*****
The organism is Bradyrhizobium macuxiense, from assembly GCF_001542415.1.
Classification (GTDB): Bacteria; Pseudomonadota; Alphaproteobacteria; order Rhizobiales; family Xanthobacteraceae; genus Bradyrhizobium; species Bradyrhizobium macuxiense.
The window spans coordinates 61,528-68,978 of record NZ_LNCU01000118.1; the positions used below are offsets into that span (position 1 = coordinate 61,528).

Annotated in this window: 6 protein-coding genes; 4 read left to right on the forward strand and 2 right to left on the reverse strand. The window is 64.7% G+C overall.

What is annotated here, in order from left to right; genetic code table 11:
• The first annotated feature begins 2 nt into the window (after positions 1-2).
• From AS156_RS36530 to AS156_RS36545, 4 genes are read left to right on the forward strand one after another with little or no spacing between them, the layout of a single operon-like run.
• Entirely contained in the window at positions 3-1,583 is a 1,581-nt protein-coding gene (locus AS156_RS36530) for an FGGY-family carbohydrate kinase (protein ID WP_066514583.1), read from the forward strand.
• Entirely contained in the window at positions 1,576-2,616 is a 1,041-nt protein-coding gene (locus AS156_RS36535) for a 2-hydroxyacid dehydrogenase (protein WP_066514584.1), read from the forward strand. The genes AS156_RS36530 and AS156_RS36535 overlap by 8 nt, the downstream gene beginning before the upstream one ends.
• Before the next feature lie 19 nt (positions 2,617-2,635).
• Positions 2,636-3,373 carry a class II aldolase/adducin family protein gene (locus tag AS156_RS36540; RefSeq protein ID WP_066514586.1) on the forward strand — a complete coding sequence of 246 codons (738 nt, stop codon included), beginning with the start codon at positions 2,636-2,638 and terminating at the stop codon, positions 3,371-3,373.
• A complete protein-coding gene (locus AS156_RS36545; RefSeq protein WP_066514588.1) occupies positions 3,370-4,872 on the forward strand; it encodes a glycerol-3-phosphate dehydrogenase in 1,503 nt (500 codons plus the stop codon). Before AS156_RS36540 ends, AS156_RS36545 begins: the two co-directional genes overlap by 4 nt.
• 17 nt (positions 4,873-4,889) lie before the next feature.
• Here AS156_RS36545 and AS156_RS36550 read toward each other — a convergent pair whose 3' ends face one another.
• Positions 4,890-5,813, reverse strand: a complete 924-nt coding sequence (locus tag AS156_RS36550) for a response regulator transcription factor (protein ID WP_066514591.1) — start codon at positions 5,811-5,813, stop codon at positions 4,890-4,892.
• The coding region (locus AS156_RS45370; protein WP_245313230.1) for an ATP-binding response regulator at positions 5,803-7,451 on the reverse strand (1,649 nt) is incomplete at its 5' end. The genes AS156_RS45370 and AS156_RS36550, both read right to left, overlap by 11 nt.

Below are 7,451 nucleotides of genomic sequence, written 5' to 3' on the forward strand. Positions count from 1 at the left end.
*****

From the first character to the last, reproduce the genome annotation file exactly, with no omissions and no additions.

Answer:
The organism is Bradyrhizobium macuxiense, from assembly GCF_001542415.1.
Classification (GTDB): Bacteria; Pseudomonadota; Alphaproteobacteria; order Rhizobiales; family Xanthobacteraceae; genus Bradyrhizobium; species Bradyrhizobium macuxiense.
The window spans coordinates 61,528-68,978 of record NZ_LNCU01000118.1; the positions used below are offsets into that span (position 1 = coordinate 61,528).

Annotated in this window: 6 protein-coding genes; 4 read left to right on the forward strand and 2 right to left on the reverse strand. The window is 64.7% G+C overall.

What is annotated here, in order from left to right; genetic code table 11:
• The first annotated feature begins 2 nt into the window (after positions 1-2).
• From AS156_RS36530 to AS156_RS36545, 4 genes are read left to right on the forward strand one after another with little or no spacing between them, the layout of a single operon-like run.
• Entirely contained in the window at positions 3-1,583 is a 1,581-nt protein-coding gene (locus AS156_RS36530) for an FGGY-family carbohydrate kinase (protein ID WP_066514583.1), read from the forward strand.
• Entirely contained in the window at positions 1,576-2,616 is a 1,041-nt protein-coding gene (locus AS156_RS36535) for a 2-hydroxyacid dehydrogenase (protein WP_066514584.1), read from the forward strand. The genes AS156_RS36530 and AS156_RS36535 overlap by 8 nt, the downstream gene beginning before the upstream one ends.
• Before the next feature lie 19 nt (positions 2,617-2,635).
• Positions 2,636-3,373 carry a class II aldolase/adducin family protein gene (locus tag AS156_RS36540; RefSeq protein ID WP_066514586.1) on the forward strand — a complete coding sequence of 246 codons (738 nt, stop codon included), beginning with the start codon at positions 2,636-2,638 and terminating at the stop codon, positions 3,371-3,373.
• A complete protein-coding gene (locus AS156_RS36545; RefSeq protein WP_066514588.1) occupies positions 3,370-4,872 on the forward strand; it encodes a glycerol-3-phosphate dehydrogenase in 1,503 nt (500 codons plus the stop codon). Before AS156_RS36540 ends, AS156_RS36545 begins: the two co-directional genes overlap by 4 nt.
• 17 nt (positions 4,873-4,889) lie before the next feature.
• Here AS156_RS36545 and AS156_RS36550 read toward each other — a convergent pair whose 3' ends face one another.
• Positions 4,890-5,813, reverse strand: a complete 924-nt coding sequence (locus tag AS156_RS36550) for a response regulator transcription factor (protein ID WP_066514591.1) — start codon at positions 5,811-5,813, stop codon at positions 4,890-4,892.
• The coding region (locus AS156_RS45370; protein WP_245313230.1) for an ATP-binding response regulator at positions 5,803-7,451 on the reverse strand (1,649 nt) is incomplete at its 5' end. The genes AS156_RS45370 and AS156_RS36550, both read right to left, overlap by 11 nt.

Below are 7,451 nucleotides of genomic sequence, written 5' to 3' on the forward strand. Positions count from 1 at the left end.